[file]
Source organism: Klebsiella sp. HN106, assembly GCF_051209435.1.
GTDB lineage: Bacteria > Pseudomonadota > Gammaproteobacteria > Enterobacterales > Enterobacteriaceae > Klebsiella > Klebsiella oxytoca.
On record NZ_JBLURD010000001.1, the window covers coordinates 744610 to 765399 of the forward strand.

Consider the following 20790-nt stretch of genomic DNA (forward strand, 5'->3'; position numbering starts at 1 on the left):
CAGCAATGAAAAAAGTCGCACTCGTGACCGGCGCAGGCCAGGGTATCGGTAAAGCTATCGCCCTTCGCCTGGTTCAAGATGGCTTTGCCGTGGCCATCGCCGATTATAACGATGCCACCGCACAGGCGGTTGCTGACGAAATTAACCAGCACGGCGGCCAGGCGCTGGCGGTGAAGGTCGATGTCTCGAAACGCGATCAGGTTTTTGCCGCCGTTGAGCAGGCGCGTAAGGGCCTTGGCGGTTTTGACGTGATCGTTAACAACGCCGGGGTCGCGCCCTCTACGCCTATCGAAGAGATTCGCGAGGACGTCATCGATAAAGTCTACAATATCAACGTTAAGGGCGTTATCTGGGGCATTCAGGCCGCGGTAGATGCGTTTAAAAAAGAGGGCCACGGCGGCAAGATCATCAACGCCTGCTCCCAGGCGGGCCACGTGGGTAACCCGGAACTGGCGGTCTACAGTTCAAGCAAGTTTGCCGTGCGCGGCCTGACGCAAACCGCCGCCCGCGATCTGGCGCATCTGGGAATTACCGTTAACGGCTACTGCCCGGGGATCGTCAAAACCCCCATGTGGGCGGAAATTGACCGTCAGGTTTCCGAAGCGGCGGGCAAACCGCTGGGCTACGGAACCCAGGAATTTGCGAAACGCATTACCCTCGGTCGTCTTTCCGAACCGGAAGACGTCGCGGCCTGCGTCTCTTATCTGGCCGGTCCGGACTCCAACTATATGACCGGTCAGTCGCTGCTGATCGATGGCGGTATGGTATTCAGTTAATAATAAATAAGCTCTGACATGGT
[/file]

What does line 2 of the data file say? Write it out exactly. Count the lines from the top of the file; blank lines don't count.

GTDB lineage: Bacteria > Pseudomonadota > Gammaproteobacteria > Enterobacterales > Enterobacteriaceae > Klebsiella > Klebsiella oxytoca.